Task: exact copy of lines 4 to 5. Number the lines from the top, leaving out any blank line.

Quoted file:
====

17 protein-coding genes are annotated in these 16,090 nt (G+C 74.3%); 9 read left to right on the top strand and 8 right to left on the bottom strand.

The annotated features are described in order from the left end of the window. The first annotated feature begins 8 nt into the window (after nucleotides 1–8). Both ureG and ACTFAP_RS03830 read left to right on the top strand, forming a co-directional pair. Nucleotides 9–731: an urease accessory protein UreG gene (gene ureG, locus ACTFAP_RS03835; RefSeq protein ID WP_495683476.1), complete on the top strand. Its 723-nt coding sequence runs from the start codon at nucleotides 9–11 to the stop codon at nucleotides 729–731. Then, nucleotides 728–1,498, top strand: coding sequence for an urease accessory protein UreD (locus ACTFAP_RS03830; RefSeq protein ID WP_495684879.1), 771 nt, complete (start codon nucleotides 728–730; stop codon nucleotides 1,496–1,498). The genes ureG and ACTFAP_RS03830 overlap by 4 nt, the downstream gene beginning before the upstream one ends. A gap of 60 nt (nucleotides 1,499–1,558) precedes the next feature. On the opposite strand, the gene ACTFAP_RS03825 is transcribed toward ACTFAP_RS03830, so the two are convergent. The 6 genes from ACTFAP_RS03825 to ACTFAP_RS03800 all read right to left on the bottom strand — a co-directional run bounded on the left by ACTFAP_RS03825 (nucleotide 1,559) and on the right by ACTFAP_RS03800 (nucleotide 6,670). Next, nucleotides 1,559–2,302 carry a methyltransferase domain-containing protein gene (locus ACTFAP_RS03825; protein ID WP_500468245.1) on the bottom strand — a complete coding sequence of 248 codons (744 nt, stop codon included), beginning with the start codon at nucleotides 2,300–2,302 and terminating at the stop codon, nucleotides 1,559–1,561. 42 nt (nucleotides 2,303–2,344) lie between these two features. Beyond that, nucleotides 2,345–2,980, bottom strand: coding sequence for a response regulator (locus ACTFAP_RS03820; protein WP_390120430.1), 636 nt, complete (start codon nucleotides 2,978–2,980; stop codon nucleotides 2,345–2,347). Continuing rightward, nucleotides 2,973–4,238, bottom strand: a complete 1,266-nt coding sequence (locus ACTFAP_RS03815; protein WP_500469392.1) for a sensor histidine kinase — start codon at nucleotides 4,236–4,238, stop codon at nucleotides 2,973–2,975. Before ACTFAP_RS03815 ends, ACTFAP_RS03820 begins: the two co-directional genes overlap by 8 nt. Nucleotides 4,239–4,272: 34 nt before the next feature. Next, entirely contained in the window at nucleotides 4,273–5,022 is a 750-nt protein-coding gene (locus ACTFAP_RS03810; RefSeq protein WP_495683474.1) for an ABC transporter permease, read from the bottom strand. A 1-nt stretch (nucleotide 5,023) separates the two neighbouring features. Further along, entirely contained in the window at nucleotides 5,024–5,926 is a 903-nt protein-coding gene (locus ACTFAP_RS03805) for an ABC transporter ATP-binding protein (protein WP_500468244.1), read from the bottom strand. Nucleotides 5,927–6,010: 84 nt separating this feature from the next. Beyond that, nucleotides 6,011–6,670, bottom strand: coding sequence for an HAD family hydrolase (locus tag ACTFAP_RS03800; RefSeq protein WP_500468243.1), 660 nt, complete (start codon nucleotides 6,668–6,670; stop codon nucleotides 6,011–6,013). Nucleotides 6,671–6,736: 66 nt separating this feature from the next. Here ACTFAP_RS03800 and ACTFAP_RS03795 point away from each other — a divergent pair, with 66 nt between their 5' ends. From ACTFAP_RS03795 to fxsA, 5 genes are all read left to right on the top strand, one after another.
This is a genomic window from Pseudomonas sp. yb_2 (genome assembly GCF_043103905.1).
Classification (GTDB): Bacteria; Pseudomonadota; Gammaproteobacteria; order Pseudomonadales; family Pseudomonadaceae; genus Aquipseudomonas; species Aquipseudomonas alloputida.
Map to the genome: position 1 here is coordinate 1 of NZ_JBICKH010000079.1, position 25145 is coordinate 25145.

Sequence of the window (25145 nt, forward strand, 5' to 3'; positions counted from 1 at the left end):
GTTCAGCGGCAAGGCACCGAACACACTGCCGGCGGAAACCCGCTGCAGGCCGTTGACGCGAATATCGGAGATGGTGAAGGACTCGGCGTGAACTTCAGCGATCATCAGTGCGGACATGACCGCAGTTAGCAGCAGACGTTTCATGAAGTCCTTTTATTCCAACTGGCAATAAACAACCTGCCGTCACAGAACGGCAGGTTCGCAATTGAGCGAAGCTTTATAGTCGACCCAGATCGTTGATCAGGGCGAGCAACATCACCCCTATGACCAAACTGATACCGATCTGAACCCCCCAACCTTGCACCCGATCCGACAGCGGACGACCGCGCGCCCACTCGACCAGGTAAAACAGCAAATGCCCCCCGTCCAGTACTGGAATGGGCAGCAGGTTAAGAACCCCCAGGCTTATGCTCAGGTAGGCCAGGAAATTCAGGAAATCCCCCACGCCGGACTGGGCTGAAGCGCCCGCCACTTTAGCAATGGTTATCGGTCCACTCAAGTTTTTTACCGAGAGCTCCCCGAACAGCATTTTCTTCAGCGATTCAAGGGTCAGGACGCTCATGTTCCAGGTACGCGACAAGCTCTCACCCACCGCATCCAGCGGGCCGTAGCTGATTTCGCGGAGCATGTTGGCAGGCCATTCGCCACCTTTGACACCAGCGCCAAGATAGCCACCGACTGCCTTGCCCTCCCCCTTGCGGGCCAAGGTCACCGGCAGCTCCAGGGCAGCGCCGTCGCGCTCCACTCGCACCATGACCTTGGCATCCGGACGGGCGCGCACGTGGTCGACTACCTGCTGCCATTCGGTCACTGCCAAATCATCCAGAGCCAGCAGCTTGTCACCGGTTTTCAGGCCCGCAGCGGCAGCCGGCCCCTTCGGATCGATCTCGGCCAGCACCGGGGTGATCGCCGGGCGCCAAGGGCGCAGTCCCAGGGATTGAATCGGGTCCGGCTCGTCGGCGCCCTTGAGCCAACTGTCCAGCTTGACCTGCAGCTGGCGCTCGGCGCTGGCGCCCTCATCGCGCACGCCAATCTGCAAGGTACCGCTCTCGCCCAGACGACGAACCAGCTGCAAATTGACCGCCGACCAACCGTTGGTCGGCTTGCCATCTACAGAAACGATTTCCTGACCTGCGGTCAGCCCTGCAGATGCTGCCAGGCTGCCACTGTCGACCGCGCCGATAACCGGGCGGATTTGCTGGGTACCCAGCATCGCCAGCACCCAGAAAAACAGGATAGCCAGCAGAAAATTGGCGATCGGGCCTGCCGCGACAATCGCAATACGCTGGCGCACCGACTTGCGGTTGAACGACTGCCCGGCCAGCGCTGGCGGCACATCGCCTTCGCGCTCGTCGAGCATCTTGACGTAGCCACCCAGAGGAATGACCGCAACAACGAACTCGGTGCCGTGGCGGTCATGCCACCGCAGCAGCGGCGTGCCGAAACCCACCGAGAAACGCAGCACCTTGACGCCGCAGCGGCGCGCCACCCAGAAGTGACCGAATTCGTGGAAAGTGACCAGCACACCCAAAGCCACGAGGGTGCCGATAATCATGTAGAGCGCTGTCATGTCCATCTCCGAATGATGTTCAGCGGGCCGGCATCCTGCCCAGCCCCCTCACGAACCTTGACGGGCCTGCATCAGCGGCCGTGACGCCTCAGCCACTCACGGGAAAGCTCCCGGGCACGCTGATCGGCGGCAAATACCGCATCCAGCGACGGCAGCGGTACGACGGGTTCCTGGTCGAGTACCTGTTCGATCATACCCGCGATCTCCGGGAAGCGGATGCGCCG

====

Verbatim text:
Classification (GTDB): Bacteria; Pseudomonadota; Gammaproteobacteria; order Pseudomonadales; family Pseudomonadaceae; genus Aquipseudomonas; species Aquipseudomonas alloputida.
Map to the genome: position 1 here is coordinate 1 of NZ_JBICKH010000079.1, position 25145 is coordinate 25145.